Microsoftestimates that it saves more than $1 million a year by using electronic payroll functions.Nearly 80 percent of the savings is realized through online earnings statements,distribution, and postage costs. About 17 percent of the cost savings accrues throughautomated time and attendance reporting.
Approximately3 percent of the cost savings results from direct deposit and slightly less than 1 percentthrough the use of electronic W4s.
Suche-systems are quietly revolutionizing the workplace. And in their own quiet way, they’reushering in the paperless office. Combined with online recruiting and other functions,they are finally making electronic HR a reality. But it doesn’t have to stop there.
Byadopting various other tools, including scanners and programs like Adobe Acrobat, some HRdepartments are eliminating additional nagging links in the paper trail. Suddenly, workerscan function in an entirely electronic realm.
Infact, one of the roadblocks of the past -- and one that still partly exists today -- isthe complexity of exchanging documents in different formats. You receive a fax, and thenprint and file it. If you need to share it with a colleague, you wind up faxing it again.Ditto for word-processing files or spreadsheets. Unfortunately, this entrenchedprint-and-share process adds time and complexity to everyday workflow.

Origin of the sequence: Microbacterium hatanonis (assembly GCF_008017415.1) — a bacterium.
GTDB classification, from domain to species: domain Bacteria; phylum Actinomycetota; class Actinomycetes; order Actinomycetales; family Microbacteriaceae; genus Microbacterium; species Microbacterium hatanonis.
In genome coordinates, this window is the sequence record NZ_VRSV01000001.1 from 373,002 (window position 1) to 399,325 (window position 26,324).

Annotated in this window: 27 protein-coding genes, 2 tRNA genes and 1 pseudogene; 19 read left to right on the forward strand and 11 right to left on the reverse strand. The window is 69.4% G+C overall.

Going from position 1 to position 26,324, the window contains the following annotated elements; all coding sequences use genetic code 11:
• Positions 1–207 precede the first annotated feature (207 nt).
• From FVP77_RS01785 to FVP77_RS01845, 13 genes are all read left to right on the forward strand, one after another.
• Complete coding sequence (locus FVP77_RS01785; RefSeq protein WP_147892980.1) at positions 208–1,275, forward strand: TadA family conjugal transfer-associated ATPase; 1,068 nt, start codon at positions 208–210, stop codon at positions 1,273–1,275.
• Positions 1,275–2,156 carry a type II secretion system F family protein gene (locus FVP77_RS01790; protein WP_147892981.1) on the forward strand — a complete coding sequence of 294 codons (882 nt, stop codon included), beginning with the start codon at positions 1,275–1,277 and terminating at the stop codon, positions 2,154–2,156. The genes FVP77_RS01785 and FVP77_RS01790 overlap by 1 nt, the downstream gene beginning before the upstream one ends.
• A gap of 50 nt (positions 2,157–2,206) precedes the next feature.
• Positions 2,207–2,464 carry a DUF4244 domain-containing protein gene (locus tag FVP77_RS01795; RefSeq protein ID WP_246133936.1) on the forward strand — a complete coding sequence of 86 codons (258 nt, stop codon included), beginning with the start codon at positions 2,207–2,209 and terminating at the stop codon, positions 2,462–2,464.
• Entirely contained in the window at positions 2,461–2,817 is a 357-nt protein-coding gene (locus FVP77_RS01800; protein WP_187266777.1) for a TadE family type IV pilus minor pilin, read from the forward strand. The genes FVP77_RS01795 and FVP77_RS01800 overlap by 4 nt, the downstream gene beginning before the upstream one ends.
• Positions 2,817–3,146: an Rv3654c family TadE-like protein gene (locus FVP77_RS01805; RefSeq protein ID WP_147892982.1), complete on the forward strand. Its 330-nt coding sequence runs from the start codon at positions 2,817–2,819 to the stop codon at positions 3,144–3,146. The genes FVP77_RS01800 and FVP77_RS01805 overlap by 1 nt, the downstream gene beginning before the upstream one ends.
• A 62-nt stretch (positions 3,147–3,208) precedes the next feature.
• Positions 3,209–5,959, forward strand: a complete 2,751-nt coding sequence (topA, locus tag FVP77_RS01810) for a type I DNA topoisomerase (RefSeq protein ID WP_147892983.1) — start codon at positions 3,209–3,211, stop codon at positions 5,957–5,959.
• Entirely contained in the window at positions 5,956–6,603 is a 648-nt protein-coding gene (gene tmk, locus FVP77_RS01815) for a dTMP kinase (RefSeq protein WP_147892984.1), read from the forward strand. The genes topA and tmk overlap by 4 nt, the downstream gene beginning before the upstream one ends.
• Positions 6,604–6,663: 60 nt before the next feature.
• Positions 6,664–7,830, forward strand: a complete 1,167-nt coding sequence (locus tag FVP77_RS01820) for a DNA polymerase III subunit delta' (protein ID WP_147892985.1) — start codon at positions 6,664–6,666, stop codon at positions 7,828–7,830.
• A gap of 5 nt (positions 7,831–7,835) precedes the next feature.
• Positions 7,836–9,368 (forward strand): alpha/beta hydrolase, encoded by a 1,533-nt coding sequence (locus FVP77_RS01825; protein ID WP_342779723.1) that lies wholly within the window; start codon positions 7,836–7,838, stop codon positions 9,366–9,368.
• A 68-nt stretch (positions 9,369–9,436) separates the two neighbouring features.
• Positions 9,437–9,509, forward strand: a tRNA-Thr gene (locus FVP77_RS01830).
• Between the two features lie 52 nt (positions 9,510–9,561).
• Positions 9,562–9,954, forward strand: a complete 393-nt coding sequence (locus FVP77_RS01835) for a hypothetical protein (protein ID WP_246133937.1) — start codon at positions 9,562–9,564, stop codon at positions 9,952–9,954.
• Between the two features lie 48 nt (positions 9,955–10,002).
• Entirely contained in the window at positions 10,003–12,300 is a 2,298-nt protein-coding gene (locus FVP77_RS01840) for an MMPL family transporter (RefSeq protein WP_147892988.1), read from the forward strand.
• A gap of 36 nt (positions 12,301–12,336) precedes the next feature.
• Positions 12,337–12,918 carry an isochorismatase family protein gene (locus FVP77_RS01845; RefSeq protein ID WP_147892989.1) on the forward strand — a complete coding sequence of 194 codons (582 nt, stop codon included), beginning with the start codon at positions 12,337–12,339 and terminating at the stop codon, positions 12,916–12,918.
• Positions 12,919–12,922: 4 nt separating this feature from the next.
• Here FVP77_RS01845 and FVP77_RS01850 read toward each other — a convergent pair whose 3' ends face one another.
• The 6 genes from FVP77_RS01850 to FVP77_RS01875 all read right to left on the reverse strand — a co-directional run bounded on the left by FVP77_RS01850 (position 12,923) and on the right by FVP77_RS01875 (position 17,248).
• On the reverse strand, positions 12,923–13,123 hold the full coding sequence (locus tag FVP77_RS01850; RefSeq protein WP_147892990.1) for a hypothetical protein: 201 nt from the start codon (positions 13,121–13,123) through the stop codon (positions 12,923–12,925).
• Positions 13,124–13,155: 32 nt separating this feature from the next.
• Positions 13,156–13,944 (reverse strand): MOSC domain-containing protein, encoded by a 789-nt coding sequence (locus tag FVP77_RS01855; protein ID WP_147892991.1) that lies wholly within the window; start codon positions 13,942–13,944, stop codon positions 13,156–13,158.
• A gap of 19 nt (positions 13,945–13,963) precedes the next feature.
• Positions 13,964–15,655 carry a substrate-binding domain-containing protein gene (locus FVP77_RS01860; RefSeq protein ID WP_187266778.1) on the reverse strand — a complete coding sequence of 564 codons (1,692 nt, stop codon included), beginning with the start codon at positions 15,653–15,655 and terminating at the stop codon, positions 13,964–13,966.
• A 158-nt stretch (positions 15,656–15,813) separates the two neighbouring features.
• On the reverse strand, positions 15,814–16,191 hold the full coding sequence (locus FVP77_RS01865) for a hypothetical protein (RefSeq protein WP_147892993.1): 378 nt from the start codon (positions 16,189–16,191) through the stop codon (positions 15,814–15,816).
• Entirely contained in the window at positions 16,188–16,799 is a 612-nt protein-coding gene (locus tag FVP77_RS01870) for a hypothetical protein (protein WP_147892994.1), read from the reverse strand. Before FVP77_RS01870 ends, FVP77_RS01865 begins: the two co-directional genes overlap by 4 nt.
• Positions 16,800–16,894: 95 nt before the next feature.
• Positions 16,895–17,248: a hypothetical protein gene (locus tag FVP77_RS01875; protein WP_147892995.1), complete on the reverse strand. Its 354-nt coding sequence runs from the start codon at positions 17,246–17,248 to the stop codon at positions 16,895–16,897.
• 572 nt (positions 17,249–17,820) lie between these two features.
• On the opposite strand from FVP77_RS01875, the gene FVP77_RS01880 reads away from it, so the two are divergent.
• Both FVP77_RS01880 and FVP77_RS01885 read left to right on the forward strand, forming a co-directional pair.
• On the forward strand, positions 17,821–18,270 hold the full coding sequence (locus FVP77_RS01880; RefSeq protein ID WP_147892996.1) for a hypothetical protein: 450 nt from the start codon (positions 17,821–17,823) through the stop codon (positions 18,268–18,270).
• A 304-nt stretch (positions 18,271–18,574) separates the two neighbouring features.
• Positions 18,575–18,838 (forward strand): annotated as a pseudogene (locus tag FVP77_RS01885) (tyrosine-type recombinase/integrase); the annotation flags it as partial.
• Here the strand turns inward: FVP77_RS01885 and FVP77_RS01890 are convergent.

Contrastthat with the following: You receive faxes via an e-mail attachment, you view them withinthe in-basket on your computer and forward them to someone else at the click of a button.Likewise, if you need to exchange a document -- anything from a Web page to a spreadsheet-- you simply click a button and convert the document to Acrobat. At that point, you canquickly post the file on your intranet and others can download it without worrying abouthaving the original application.